I don't know what folks without this baggage do?
    Last edited by 36654; 12-05-2013 at 11:46 PM.
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  5. #5
    Old man in the mountains osbornk's Avatar
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    City folks come to where I live and say "Why on Earth would someone live here??" . I go to the cities where they live and say "Why on Earth would someone live here??" . I think our ancestors have a lot to do with where we want to live. My ancestors came to the remote mountains hundreds of years ago because they wanted to get away from population centers and simply be left alone to do what they wanted to do the way they wanted to do it. I grew up the same way. I left the mountains and didn't like it. I just want to live comfortably where the few people I live near know me and would do anything for me. I like to be able to ride for hours without a red light, stop sign or policeman. I like to go out in my yard and shoot my guns as much as I want. I like the freedoms I have here that I didn't have when I lived in the city. That is why my ancestors came.
    'You can say what you want about the South, but I almost never hear of anyone wanting to retire to the North.

  6. #6
    Route 66 Missouri gstom's Avatar
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    I was born in a very small town in rural (is there any other place) Iowa. That place truly influenced me for the rest of (so far) my life in that the values of frugality, hard work, living within your means, kindness toward neighbors, etc. were ingrained in me.

    I have since lived in various locations, New England in high school, Air Force assignments in Wichita Falls, Texas: Belleville (St. Louis area) Illinois, UK (RAF Upper Heyford, Oxfordshire) then college in Ames, Iowa (Iowa State).

    After college we relocated to the far SW corner of Missouri where the Kansas Prairie gives way to the Ozark Mountains, an area with a notorious mining past, an area with an outlaw Bonnie and Clyde history, and an incredible work ethic where men would go down daily into the earth and dig for lead and zinc in order to feed their families.

    Every one of these diverse areas, regions, and cultures has had a shaping effect on the personality of my wife and I. You cannot deny that where you live has a definitive effect on who you are.

    One thing that has really struck me, though, is that no matter where you live, you get out of it what you put into it and how you view it. I guess I mean that any place you are, you can see the good or you can grouse about the things that you don't like. You can make your own happiness as easily as you can be unhappy with a place. I think for example of the many people who complain about riding across Kansas as "boring", yet it is truly an awesome place if view it with the perspective of the awesomeness of the great plains and what it would be like for the pioneers to cross it in their wagon trains.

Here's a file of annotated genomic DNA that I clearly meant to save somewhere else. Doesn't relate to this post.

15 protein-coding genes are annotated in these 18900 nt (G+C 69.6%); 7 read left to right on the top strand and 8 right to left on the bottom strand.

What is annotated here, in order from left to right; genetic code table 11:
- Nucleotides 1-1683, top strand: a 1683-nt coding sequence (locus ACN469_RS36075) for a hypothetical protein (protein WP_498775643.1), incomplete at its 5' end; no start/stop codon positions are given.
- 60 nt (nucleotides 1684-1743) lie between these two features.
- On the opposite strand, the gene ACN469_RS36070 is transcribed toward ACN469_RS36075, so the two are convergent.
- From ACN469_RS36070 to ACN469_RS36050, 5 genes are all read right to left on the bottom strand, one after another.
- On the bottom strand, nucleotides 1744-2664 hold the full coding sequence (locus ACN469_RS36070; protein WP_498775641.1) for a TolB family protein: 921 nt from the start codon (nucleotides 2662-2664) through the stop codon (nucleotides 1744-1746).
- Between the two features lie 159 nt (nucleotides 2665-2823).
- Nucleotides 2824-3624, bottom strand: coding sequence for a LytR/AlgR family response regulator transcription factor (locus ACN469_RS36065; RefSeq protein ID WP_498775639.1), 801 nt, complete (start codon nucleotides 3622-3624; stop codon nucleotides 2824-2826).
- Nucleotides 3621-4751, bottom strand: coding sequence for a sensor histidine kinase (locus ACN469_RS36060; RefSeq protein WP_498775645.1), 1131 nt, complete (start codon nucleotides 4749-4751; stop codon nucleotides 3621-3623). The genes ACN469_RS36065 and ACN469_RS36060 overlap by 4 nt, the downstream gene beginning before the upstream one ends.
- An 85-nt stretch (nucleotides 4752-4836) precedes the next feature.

7. #7
    Out There Somewhere bmwrider88's Avatar
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    I have lived in South Central PA for the majority of my adult life. I moved here in October of 1973, a couple months into my senior year of high school. I grew up in an Army family, moving from place to place each year, for the most part. Up until I was 17, the longest I had ever lived anywhere was maybe a year and a half. Our extended family was scattered. I had cousins up and down the east coast, and grandparents and great aunts & uncles all over the place. The upshot of all this was that I grew up really not having a clue about where I was "from". I was born in Ft Benning, GA. I knew my dad's folks lived in NC, and my mom's folks lived in MO.

    When I was about 33, I met my parents, who were by then living near Houston, TX, at our "family" place outside Raleigh, NC- I still had one great aunt living there, as well as a few other relatives- my dad's first cousin, for one. My dad took me for a ride, and showed me an elementary school he'd gone to (HIS dad was Army, too- so they'd lived all over the world)- the school carried our last name, as did/ does the road it was on, as does the community where the building sat at the time (it's since been torn down). He showed me our original family property, and we waded into a grove of trees in a plowed field, where he showed me family graves dating into the late 1700s. Then he told me that we are directly descended from a man named Joel Lane, who was one of the founding fathers of North Carolina! Turns out my dad used to get invited every year to come speak at Founder's Day in Raleigh. Well. You really could have knocked me over with a feather, as I absorbed all this information. At first, I was almost POd about not having been shown all this sooner... But the sheer relief, of KNOWING I was from somewhere- of knowing where that somewhere was- overrode anything else.